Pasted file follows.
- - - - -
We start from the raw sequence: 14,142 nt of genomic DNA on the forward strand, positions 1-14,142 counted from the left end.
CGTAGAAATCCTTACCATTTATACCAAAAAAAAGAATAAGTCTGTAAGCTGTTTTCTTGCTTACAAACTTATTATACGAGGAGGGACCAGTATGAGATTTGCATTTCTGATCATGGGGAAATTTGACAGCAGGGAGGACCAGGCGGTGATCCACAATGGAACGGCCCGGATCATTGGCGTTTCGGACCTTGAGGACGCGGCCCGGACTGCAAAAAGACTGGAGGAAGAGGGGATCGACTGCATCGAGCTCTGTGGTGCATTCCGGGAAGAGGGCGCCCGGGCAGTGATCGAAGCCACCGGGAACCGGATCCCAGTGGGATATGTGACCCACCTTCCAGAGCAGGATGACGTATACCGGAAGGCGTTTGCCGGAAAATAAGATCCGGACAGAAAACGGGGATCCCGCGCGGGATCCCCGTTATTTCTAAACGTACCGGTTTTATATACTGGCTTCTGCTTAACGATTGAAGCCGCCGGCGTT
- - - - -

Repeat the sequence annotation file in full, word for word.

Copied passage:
We start from the raw sequence: 14,142 nt of genomic DNA on the forward strand, positions 1-14,142 counted from the left end.
CGTAGAAATCCTTACCATTTATACCAAAAAAAAGAATAAGTCTGTAAGCTGTTTTCTTGCTTACAAACTTATTATACGAGGAGGGACCAGTATGAGATTTGCATTTCTGATCATGGGGAAATTTGACAGCAGGGAGGACCAGGCGGTGATCCACAATGGAACGGCCCGGATCATTGGCGTTTCGGACCTTGAGGACGCGGCCCGGACTGCAAAAAGACTGGAGGAAGAGGGGATCGACTGCATCGAGCTCTGTGGTGCATTCCGGGAAGAGGGCGCCCGGGCAGTGATCGAAGCCACCGGGAACCGGATCCCAGTGGGATATGTGACCCACCTTCCAGAGCAGGATGACGTATACCGGAAGGCGTTTGCCGGAAAATAAGATCCGGACAGAAAACGGGGATCCCGCGCGGGATCCCCGTTATTTCTAAACGTACCGGTTTTATATACTGGCTTCTGCTTAACGATTGAAGCCGCCGGCGTT